How to cool down in a heatwave.
Everyone loves the sunshine, but even the most ardent sun worshippers will agree that an unexpected heatwave can be pretty miserable. If you’re tired of tossing and turning all night long and desperate for a good night’s sleep or stuck behind a desk all day and melting from heat exhaustion, read our 30 essential heatwave hacks to help you cool down:
- Drink up
The first rule of heatwave survival is to drink up! Drink plenty of water throughout the day to stay hydrated – even if you’re not thirsty. Hot weather causes you to sweat, and it’s vital to replenish the lost fluids or you’ll overheat. Dehydration symptoms include dizziness, a dry mouth, lethargy, lack of energy and very dark urine – so keep a chilled water bottle within reach at all times to quench your thirst.
- Make a cooling compress
A cold compress is a surprisingly simple but effective method to quickly lower your body temperature and help you to cool down. Freeze a damp flannel or tea towel and use it as a cold compress on your neck and forehead to cool you down during the day. Keep a compress on your bedside table at night in case you wake up sweating and need a chill fix.
- Chill your pillow
If you’re lucky enough to own a big freezer, bag up your sheets and chill them during the day to help you sleep comfortably on a sweltering night. Choose thin cotton sheets that don’t retain heat rather than a duvet. If your freezer isn’t big enough, chilling your pillow cases can be just as effective.
- Take a lukewarm shower
Taking a cool shower or bath is a great way to bring your body temperature down first thing in the morning or just before bed. However, it’s worth opting for lukewarm water over the freezing cold setting. When you take a cold shower, your body works hard to try to warm up again — which can lead you to feel even hotter. According to a 2019 study, warm water actually cools your bloodstream, so take a lukewarm shower to regulate your body temperature more efficiently.
- Cool your toes
Feet are one of the body’s quick-cooling spots and if you focus on chilling your toes it can lower your whole body temperature and help you stay cool, so use a cold damp towel wrapped around your feet for temporary relief or soak your socks in cold water. If you’re really suffering, pop your socks in the freezer for 10 minutes for the ultimate toe cooler!
- Leave your hat on
Sweltering hot and wondering how to cool down? If you really must leave the house, shading your face from the sun with a hat will make you feel cooler on a scorching day. Opt for wider brimmed styles and avoid black which absorbs heat, or carry a sun protective umbrella around for your own personal shady spot.
- Pull down the blinds
Keep your curtains and blinds closed during the day to stop the sun coming in, but open windows on the shady side of the house. This will stop the heat coming in and reduce the temperature of your room. But once the sun sets and the temperature drops, open them back up for a slightly cooler breeze to help you cool down.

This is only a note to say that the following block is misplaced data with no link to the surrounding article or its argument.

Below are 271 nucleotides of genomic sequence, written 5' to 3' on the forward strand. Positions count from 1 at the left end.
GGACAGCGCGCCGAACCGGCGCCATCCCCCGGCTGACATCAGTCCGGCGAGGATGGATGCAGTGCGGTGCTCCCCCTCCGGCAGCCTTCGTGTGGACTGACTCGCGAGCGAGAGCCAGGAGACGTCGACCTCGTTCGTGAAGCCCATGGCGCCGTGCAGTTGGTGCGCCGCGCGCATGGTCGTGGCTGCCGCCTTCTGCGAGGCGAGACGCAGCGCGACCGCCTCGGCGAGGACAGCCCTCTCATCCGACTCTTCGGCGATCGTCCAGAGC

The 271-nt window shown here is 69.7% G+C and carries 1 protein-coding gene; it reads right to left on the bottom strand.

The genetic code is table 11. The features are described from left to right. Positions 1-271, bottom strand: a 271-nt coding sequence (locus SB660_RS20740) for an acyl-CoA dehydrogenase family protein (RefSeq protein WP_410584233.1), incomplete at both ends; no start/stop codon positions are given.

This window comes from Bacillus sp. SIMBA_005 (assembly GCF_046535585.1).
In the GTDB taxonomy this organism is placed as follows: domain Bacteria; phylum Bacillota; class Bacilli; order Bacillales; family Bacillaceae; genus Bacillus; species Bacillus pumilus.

- Make a brew
Did you know that sipping on a hot cup of tea can actually help to cool you down? A 2012 study carried out by researchers from the University of Ottawa looked at the effect hot drinks have on body temperature and revealed that sipping tea can indeed lower the amount of heat stored inside your body, provided the additional sweat that’s produced when you drink the hot drink gets the chance to evaporate.
- Get minty
According to research mint actually tricks your brain into believing your mouth is cold, so sip on mint tea or make your very own mint cooler to beat the heat. Simply add a handful of mint leaves to a jug of iced or carbonated water, toss in some fresh lemon slices, sit back and enjoy.
- Skip coffee and alcohol
Everyone loves a glass of cool beer in the sunshine (and who could survive without coffee?) but in the midst of a heatwave it’s worth sidestepping drinks that have a diuretic effect. Beer and coffee are both fluid depleting culprits that make you need to pee more and lose fluids as a result. You need fluids to sweat to help cool down, so switch to water until the heatwave passes.
- Avoid hot foods
According to research eating spicy food can make you feel hotter! So avoid spicy curries or hearty roast dinners, and opt for chilled salads and pasta dishes that can be enjoyed cold. Keep your oven off to avoid generating any more heat in the house, and fire up the barbecue to spend the entire heatwave eating alfresco.
- Eat water-rich foods
Water-rich fruits and veggies such as melon, berries, cucumber and fresh peas all have a high water content, which will aid hydration and help you cool down. Cold vegetable soups, such as gazpacho, and homemade ice-lollies packed with fresh fruit juices or pureed fruits should also be top of the heatwave menu.
- Snack on frozen yoghurt
Invest in a frozen yoghurt maker for creamy but healthy summertime treats. There are a number of great frozen yoghurt makers on the market, which fast-freeze yoghurt and sorbet ingredients to give you a healthy treat. Alternatively buy an ice lolly mould to make cost effective and healthful fruit lollies at home.
- Invest in a desk fan
When the temperature soars it’s worth investing in a small desk fan to cool you down. Desk fans also come with an unexpected sleep boosting trick: the white noise of a fan whirring away is actually proven to help you sleep! But if you do use it on your desk during the day, try not to nod off.
- Feel the breeze